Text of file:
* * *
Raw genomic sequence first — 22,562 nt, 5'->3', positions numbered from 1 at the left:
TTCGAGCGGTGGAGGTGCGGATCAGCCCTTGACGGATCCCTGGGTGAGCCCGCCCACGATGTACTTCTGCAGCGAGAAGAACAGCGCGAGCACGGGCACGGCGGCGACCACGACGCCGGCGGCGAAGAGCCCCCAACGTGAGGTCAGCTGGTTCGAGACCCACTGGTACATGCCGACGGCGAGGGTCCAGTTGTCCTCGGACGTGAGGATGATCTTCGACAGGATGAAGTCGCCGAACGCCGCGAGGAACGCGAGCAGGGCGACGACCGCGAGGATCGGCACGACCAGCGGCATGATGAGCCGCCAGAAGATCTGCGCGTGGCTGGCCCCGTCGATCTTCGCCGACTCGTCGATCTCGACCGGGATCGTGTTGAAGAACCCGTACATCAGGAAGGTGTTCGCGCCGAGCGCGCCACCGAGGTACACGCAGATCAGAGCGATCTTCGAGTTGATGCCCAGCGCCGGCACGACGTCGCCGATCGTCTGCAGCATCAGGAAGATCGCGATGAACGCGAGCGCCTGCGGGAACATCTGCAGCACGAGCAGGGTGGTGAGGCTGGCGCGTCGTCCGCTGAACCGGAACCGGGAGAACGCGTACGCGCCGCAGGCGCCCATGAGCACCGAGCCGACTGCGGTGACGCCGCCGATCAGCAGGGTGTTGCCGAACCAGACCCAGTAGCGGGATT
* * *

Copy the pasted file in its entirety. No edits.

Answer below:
Raw genomic sequence first — 22,562 nt, 5'->3', positions numbered from 1 at the left:
TTCGAGCGGTGGAGGTGCGGATCAGCCCTTGACGGATCCCTGGGTGAGCCCGCCCACGATGTACTTCTGCAGCGAGAAGAACAGCGCGAGCACGGGCACGGCGGCGACCACGACGCCGGCGGCGAAGAGCCCCCAACGTGAGGTCAGCTGGTTCGAGACCCACTGGTACATGCCGACGGCGAGGGTCCAGTTGTCCTCGGACGTGAGGATGATCTTCGACAGGATGAAGTCGCCGAACGCCGCGAGGAACGCGAGCAGGGCGACGACCGCGAGGATCGGCACGACCAGCGGCATGATGAGCCGCCAGAAGATCTGCGCGTGGCTGGCCCCGTCGATCTTCGCCGACTCGTCGATCTCGACCGGGATCGTGTTGAAGAACCCGTACATCAGGAAGGTGTTCGCGCCGAGCGCGCCACCGAGGTACACGCAGATCAGAGCGATCTTCGAGTTGATGCCCAGCGCCGGCACGACGTCGCCGATCGTCTGCAGCATCAGGAAGATCGCGATGAACGCGAGCGCCTGCGGGAACATCTGCAGCACGAGCAGGGTGGTGAGGCTGGCGCGTCGTCCGCTGAACCGGAACCGGGAGAACGCGTACGCGCCGCAGGCGCCCATGAGCACCGAGCCGACTGCGGTGACGCCGCCGATCAGCAGGGTGTTGCCGAACCAGACCCAGTAGCGGGATT